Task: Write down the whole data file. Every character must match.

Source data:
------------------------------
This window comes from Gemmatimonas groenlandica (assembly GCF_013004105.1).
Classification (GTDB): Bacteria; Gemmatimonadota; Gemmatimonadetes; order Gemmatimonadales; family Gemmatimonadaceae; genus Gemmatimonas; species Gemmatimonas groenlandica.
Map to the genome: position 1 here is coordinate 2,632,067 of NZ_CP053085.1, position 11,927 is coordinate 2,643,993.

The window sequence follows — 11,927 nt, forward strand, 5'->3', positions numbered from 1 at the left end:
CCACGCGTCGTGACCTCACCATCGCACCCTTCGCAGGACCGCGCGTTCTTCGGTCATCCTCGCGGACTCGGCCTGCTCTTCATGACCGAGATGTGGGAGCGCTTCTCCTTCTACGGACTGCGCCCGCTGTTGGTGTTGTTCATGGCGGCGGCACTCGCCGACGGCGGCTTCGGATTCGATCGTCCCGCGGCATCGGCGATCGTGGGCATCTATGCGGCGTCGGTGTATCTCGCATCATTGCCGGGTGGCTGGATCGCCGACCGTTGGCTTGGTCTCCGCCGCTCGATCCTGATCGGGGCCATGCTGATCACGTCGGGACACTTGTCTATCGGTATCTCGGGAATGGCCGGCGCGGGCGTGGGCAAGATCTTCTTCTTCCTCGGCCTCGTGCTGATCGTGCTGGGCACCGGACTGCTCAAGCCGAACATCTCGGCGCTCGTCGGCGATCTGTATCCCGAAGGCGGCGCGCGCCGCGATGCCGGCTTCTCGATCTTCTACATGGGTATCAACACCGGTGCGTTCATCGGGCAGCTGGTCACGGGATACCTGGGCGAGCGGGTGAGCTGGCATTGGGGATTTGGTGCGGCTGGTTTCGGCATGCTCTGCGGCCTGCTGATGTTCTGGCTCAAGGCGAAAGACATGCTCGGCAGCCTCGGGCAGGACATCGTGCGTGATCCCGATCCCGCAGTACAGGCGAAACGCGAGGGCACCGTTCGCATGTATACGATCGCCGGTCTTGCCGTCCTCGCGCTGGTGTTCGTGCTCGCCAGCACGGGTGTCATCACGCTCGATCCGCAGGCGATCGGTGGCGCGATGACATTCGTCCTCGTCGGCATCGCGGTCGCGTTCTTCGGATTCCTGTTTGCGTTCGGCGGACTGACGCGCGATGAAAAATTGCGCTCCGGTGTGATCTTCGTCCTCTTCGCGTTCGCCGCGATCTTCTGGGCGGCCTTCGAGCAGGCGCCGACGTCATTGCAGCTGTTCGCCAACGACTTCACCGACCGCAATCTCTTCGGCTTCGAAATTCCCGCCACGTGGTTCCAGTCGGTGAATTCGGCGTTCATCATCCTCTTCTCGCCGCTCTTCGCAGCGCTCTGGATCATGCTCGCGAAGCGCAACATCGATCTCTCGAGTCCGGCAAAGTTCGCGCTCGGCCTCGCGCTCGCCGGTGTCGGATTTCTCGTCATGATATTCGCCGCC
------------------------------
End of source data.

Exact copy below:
This window comes from Gemmatimonas groenlandica (assembly GCF_013004105.1).
Classification (GTDB): Bacteria; Gemmatimonadota; Gemmatimonadetes; order Gemmatimonadales; family Gemmatimonadaceae; genus Gemmatimonas; species Gemmatimonas groenlandica.
Map to the genome: position 1 here is coordinate 2,632,067 of NZ_CP053085.1, position 11,927 is coordinate 2,643,993.

The window sequence follows — 11,927 nt, forward strand, 5'->3', positions numbered from 1 at the left end:
CCACGCGTCGTGACCTCACCATCGCACCCTTCGCAGGACCGCGCGTTCTTCGGTCATCCTCGCGGACTCGGCCTGCTCTTCATGACCGAGATGTGGGAGCGCTTCTCCTTCTACGGACTGCGCCCGCTGTTGGTGTTGTTCATGGCGGCGGCACTCGCCGACGGCGGCTTCGGATTCGATCGTCCCGCGGCATCGGCGATCGTGGGCATCTATGCGGCGTCGGTGTATCTCGCATCATTGCCGGGTGGCTGGATCGCCGACCGTTGGCTTGGTCTCCGCCGCTCGATCCTGATCGGGGCCATGCTGATCACGTCGGGACACTTGTCTATCGGTATCTCGGGAATGGCCGGCGCGGGCGTGGGCAAGATCTTCTTCTTCCTCGGCCTCGTGCTGATCGTGCTGGGCACCGGACTGCTCAAGCCGAACATCTCGGCGCTCGTCGGCGATCTGTATCCCGAAGGCGGCGCGCGCCGCGATGCCGGCTTCTCGATCTTCTACATGGGTATCAACACCGGTGCGTTCATCGGGCAGCTGGTCACGGGATACCTGGGCGAGCGGGTGAGCTGGCATTGGGGATTTGGTGCGGCTGGTTTCGGCATGCTCTGCGGCCTGCTGATGTTCTGGCTCAAGGCGAAAGACATGCTCGGCAGCCTCGGGCAGGACATCGTGCGTGATCCCGATCCCGCAGTACAGGCGAAACGCGAGGGCACCGTTCGCATGTATACGATCGCCGGTCTTGCCGTCCTCGCGCTGGTGTTCGTGCTCGCCAGCACGGGTGTCATCACGCTCGATCCGCAGGCGATCGGTGGCGCGATGACATTCGTCCTCGTCGGCATCGCGGTCGCGTTCTTCGGATTCCTGTTTGCGTTCGGCGGACTGACGCGCGATGAAAAATTGCGCTCCGGTGTGATCTTCGTCCTCTTCGCGTTCGCCGCGATCTTCTGGGCGGCCTTCGAGCAGGCGCCGACGTCATTGCAGCTGTTCGCCAACGACTTCACCGACCGCAATCTCTTCGGCTTCGAAATTCCCGCCACGTGGTTCCAGTCGGTGAATTCGGCGTTCATCATCCTCTTCTCGCCGCTCTTCGCAGCGCTCTGGATCATGCTCGCGAAGCGCAACATCGATCTCTCGAGTCCGGCAAAGTTCGCGCTCGGCCTCGCGCTCGCCGGTGTCGGATTTCTCGTCATGATATTCGCCGCC